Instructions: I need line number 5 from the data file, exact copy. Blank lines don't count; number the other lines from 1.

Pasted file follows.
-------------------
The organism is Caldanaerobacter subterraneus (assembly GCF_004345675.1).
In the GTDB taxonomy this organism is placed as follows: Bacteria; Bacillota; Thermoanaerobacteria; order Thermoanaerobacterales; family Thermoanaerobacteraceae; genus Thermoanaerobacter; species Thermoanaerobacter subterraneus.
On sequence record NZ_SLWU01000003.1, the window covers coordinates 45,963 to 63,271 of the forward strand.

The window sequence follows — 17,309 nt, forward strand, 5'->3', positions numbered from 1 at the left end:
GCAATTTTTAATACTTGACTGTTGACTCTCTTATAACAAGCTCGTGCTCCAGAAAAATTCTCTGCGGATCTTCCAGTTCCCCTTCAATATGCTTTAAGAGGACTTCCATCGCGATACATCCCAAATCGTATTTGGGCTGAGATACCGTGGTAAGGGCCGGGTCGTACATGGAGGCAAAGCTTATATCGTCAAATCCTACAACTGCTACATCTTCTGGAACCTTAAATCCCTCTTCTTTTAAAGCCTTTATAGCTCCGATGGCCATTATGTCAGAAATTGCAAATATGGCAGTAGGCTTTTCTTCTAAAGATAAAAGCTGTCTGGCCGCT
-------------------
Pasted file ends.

GCAATTTTTAATACTTGACTGTTGACTCTCTTATAACAAGCTCGTGCTCCAGAAAAATTCTCTGCGGATCTTCCAGTTCCCCTTCAATATGCTTTAAGAGGACTTCCATCGCGATACATCCCAAATCGTATTTGGGCTGAGATACCGTGGTAAGGGCCGGGTCGTACATGGAGGCAAAGCTTATATCGTCAAATCCTACAACTGCTACATCTTCTGGAACCTTAAATCCCTCTTCTTTTAAAGCCTTTATAGCTCCGATGGCCATTATGTCAGAAATTGCAAATATGGCAGTAGGCTTTTCTTCTAAAGATAAAAGCTGTCTGGCCGCT